Wide Receiver – Cris Carter (1987)
A hall of famer is certainly not going to be beaten out on this list, especially when they didn’t come from the 1984 supplemental draft. After it was found out that Carter signed a contract prior to his senior season with a sports agency, he was ruled ineligible and found himself in the supplement draft instead of the regular draft.
After being drafted with the third pick in the fourth round of the ’87 supplemental draft by the Philadelphia Eagles, Carter spent three lackluster years in the city of brotherly love. The Minnesota Vikings picked him up in 1990 and never looked back. Carter lead the NFL in receiving TDs three times and in receptions once.
The eight-time Pro Bowler started 16 games in nine-straight campaigns for the purple and gold and deserves the #1 receiver position on the All-Supplemental Draft team.
Wide Receiver – Gary Clark (1984)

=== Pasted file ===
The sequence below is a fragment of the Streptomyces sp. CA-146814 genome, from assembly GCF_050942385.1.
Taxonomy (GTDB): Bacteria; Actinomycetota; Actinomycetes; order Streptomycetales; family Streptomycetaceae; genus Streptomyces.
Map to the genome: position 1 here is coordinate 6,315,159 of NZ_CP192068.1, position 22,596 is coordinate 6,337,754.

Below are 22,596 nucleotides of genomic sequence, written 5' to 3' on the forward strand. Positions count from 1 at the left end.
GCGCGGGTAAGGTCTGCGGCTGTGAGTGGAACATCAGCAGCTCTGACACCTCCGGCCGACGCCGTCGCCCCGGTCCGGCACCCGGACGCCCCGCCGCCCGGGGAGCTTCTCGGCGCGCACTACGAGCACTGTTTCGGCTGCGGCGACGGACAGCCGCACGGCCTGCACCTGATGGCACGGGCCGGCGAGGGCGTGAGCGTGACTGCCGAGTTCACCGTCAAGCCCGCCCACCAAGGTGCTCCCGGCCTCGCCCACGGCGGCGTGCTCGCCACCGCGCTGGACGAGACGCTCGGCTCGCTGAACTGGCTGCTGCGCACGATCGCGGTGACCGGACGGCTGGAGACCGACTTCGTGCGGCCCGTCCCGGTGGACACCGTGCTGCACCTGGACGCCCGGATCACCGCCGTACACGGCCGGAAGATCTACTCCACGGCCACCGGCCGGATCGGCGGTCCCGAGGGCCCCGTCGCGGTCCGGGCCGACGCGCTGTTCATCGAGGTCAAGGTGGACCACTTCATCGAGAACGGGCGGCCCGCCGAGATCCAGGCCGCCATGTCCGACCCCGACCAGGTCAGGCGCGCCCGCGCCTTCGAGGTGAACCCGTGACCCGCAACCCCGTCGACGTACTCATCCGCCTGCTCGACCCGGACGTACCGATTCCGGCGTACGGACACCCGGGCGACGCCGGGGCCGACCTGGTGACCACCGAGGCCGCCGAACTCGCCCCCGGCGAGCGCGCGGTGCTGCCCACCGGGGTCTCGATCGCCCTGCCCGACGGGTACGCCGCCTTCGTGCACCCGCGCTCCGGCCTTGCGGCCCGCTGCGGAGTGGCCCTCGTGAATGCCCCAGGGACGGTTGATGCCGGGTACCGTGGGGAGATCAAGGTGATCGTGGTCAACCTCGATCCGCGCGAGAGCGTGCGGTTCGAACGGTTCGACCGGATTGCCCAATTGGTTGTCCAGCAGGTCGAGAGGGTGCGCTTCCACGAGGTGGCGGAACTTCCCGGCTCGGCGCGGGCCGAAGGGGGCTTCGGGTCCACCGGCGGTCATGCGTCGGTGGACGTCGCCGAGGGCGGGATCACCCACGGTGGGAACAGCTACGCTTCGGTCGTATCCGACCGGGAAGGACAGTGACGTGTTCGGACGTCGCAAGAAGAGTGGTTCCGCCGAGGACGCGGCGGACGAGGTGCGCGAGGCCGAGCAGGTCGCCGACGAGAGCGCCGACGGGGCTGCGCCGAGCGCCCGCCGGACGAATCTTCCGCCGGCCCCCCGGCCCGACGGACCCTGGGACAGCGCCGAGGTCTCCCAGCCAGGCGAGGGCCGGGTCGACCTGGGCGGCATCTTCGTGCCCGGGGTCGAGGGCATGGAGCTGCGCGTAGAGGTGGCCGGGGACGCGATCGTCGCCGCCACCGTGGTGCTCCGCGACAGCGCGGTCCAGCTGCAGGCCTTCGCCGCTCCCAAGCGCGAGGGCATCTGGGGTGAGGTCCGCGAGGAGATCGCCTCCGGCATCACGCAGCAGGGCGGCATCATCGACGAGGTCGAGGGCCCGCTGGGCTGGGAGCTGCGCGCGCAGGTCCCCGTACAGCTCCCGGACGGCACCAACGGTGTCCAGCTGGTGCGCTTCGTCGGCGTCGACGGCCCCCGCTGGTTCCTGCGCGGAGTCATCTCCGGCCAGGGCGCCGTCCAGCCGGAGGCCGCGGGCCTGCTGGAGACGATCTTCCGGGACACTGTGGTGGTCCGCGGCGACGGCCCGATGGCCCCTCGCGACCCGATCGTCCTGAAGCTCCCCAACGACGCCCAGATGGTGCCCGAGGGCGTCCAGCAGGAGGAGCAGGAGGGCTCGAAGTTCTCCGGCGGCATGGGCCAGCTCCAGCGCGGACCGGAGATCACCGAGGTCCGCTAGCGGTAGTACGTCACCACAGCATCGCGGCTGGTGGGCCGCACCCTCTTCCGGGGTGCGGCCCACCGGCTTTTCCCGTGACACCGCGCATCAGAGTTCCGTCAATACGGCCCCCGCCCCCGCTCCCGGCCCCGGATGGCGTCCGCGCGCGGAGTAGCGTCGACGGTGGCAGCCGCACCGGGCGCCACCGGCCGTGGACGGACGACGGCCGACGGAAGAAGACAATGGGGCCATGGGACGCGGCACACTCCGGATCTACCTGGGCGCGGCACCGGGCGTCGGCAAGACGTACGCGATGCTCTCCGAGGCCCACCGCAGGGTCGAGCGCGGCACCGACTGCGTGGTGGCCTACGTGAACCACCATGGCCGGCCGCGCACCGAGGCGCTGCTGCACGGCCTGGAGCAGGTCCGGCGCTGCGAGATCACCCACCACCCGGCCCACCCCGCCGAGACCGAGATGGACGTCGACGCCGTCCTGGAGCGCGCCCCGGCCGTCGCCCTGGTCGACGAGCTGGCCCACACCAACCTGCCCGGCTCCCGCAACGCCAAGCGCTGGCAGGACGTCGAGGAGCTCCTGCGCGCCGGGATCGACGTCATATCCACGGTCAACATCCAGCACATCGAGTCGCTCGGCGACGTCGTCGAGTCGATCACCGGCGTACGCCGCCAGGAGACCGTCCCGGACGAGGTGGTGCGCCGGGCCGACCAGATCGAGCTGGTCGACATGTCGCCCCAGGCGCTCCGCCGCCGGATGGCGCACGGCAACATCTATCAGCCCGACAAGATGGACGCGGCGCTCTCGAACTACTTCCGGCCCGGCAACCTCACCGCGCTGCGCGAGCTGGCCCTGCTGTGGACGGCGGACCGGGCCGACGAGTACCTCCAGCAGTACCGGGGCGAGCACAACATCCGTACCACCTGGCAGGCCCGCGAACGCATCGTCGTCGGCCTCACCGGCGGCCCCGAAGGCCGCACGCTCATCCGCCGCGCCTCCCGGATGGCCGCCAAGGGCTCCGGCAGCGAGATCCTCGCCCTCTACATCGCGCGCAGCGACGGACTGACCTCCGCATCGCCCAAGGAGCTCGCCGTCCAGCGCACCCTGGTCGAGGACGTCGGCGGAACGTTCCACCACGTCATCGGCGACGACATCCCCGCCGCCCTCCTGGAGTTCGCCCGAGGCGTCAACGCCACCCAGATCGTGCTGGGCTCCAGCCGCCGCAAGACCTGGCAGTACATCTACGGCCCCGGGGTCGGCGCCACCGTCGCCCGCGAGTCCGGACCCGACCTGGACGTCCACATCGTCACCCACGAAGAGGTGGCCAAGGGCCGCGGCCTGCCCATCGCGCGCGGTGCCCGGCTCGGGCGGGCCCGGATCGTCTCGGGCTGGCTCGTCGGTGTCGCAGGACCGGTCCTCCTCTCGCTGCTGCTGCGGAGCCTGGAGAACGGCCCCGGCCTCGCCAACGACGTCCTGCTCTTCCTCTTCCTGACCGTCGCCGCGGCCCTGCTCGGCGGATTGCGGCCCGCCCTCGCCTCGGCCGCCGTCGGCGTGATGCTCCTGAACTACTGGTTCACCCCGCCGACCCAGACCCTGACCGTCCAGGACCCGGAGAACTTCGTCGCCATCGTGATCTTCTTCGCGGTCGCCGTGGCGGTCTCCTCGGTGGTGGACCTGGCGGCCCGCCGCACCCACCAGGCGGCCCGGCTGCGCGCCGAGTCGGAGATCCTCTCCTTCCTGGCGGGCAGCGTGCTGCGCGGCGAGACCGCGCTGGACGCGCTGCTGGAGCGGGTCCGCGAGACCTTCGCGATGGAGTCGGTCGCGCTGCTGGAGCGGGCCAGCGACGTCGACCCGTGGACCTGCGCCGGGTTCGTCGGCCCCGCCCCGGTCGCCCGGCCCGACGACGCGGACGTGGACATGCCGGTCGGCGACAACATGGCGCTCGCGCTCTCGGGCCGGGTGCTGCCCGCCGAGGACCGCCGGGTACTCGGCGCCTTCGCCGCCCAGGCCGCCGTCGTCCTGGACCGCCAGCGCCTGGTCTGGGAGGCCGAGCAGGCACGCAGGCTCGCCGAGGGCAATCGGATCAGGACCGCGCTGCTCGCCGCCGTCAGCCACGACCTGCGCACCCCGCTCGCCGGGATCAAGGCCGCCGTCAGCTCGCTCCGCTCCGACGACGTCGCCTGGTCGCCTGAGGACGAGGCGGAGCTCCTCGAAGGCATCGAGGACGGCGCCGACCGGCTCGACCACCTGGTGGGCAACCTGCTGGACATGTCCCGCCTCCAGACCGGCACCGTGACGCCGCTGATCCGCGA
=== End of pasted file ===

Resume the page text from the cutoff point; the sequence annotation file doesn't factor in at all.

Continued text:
A part of the ’84 class, Gary Clark was a deep threat at 5’9” and 173 lbs., averaging 15.5 yards per reception over his career. He never led the NFL in any category, but had five seasons over the magic 1,000 yard mark.
Clark spent eight years as a Washington Redskin after being drafted in the second round before moving on to Arizona and Miami to finish out his career.
Wide Receiver – Rob Moore (1990)
Sacrificing their first-round selection in the next draft, the New York Jets selected Rob Moore with the first overall pick of the 1990 supplemental draft. Moore led the league in receiving yards in 1997 for Arizona with 1,584 yards.
Despite his size, Moore was never much of a touchdown producer at 6’3”, 203 lbs., catching 49 over his ten with the Jets and the Cardinals.
Tight End – John Davis (1994)
With the second overall selection of the fifth round, the Dallas Cowboys selected tight end John Davis of Emporia State. This position was rather…barren, but Davis did start 26 of the 81 games he appeared in.